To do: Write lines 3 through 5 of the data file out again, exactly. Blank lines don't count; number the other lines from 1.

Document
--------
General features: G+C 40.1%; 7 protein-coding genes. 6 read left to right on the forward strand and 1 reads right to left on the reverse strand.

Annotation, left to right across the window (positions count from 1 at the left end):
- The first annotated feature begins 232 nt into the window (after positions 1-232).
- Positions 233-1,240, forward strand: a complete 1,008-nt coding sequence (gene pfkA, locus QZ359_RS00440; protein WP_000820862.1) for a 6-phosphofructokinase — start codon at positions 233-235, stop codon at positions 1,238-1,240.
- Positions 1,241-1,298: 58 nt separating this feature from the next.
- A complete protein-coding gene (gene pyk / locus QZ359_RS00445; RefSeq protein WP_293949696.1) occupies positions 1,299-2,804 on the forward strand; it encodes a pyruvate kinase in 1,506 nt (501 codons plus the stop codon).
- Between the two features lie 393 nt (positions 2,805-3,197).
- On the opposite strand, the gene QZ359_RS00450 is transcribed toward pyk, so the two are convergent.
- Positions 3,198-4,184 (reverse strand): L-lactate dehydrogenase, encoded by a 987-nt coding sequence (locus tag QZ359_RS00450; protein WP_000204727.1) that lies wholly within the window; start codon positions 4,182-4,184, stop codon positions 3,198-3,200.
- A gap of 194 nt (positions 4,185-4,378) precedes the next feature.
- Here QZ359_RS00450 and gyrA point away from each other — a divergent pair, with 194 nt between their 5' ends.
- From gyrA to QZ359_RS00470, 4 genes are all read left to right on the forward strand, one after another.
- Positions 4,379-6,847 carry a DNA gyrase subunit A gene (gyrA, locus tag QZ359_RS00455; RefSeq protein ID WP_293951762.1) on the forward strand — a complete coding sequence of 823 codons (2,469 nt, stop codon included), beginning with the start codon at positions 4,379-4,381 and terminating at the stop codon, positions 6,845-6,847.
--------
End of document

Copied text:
- The first annotated feature begins 232 nt into the window (after positions 1-232).
- Positions 233-1,240, forward strand: a complete 1,008-nt coding sequence (gene pfkA, locus QZ359_RS00440; protein WP_000820862.1) for a 6-phosphofructokinase — start codon at positions 233-235, stop codon at positions 1,238-1,240.
- Positions 1,241-1,298: 58 nt separating this feature from the next.